She also has a look at Catherynne M. Valente’s forthcoming book, Space Opera: ‘It is difficult to describe how Catherynne M. Valente’s new book Space Opera manages to be so wonderfully resonant of Douglas Adams’ The Hitchhiker’s Guide to the Galaxy yet so insistently, inimitably her own. And yet, that’s the challenge.’
Jane Lindskold is an author who has done some adventurous things with urban fantasy. Mike got hold of a copy of her Thirteen Orphans, the first book in Lindskold’s ambitious urban fantasy series Breaking the Wall, which is, he says, ‘one of the best things I’ve seen from her in quite a while. Drawing from Chinese history, mythology, and astrology, she’s created a fascinating new setting, one that straddles two very different worlds.’
He also had a copy of the next book in the series, Nine Gates: ‘Nine Gates is a wonderfully-told story, using the mythic resonance of the Chinese Zodiac along with elements of history, gamescraft and magical theory to build a world almost entirely divorced from the European traditions that make up so much of urban fantasy. It’s new and different, but not enough to create culture shock.’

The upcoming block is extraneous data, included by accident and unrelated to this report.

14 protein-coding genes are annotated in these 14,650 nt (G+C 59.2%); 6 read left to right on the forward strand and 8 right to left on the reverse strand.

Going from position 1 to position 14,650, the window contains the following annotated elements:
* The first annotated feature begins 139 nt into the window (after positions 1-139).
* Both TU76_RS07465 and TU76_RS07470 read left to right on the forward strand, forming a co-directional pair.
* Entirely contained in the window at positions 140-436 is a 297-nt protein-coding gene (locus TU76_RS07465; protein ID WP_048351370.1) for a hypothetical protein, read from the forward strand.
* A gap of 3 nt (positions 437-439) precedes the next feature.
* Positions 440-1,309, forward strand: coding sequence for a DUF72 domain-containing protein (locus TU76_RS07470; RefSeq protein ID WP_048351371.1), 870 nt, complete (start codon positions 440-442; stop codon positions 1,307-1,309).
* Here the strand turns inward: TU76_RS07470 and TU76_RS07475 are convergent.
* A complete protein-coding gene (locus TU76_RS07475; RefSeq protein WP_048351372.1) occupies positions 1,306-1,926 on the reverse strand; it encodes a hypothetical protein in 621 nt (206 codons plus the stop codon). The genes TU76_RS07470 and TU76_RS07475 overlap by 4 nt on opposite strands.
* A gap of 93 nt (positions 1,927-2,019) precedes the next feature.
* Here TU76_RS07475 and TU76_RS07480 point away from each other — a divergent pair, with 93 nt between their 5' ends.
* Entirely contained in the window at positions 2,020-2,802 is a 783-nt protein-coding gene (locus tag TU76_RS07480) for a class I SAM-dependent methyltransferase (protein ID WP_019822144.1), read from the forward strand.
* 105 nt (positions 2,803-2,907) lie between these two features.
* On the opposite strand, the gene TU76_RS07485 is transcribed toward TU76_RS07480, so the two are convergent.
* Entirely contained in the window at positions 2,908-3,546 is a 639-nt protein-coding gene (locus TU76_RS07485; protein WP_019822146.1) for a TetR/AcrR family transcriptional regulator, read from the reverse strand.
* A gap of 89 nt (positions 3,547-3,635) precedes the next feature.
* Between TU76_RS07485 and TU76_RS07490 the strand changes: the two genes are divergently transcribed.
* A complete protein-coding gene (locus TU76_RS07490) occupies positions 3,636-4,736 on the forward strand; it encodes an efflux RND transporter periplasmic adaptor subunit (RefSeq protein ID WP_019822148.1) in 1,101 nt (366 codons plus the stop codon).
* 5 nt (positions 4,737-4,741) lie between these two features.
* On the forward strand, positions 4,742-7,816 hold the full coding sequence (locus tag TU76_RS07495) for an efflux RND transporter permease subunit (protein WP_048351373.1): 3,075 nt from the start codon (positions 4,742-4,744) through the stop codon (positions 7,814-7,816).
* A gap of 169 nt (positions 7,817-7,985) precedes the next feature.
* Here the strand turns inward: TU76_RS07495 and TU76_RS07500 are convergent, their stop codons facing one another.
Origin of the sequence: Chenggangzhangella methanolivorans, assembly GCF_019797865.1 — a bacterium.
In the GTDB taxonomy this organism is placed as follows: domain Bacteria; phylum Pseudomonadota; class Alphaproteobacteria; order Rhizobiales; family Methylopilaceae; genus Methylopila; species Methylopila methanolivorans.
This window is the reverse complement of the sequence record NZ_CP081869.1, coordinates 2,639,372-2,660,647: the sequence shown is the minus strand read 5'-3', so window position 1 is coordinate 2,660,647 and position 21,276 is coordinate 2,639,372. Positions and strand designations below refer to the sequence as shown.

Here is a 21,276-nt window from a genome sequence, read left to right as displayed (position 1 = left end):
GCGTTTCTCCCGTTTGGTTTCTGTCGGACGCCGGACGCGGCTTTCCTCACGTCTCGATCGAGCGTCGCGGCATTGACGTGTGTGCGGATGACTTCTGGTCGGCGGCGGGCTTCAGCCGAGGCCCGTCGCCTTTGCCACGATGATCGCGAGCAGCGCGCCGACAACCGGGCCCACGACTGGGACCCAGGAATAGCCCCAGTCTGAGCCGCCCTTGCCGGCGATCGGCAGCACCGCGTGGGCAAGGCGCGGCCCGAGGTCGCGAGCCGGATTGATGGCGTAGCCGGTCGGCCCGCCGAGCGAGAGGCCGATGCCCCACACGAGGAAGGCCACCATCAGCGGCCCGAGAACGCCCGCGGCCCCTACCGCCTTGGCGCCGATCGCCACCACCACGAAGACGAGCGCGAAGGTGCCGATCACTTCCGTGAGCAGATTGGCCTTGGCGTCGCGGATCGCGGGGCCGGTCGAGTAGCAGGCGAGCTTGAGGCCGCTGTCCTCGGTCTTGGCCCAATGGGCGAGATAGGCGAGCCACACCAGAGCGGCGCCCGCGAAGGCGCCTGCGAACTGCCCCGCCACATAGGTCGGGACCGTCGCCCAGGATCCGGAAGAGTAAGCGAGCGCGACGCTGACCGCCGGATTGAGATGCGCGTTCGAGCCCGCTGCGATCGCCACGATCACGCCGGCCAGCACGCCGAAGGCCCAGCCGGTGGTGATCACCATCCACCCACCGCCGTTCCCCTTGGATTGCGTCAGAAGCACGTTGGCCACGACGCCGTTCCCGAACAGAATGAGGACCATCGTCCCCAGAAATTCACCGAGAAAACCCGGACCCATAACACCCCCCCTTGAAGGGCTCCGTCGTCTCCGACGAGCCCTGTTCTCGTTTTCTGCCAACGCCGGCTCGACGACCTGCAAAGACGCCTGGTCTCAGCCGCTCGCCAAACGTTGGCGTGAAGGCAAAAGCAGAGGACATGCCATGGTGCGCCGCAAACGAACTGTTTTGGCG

Happily, Robert had a copy of the third (and final) installment, Five Odd Honors: ‘Five Odd Honors continues the story begun in Thirteen Orphans and Nine Gates, leading the Orphans and their allies back to the Lands of Smoke and Sacrifice from which they were exiled years before. . . . The group decides on reconnaissance as the first necessity, but the scouting party runs into Lands bizarrely changed by a ruthless emperor determined to remake the Lands according to his own somewhat rigid and limited sense of what should be. (Yes, one can read a political subtext into this, if one wishes.)’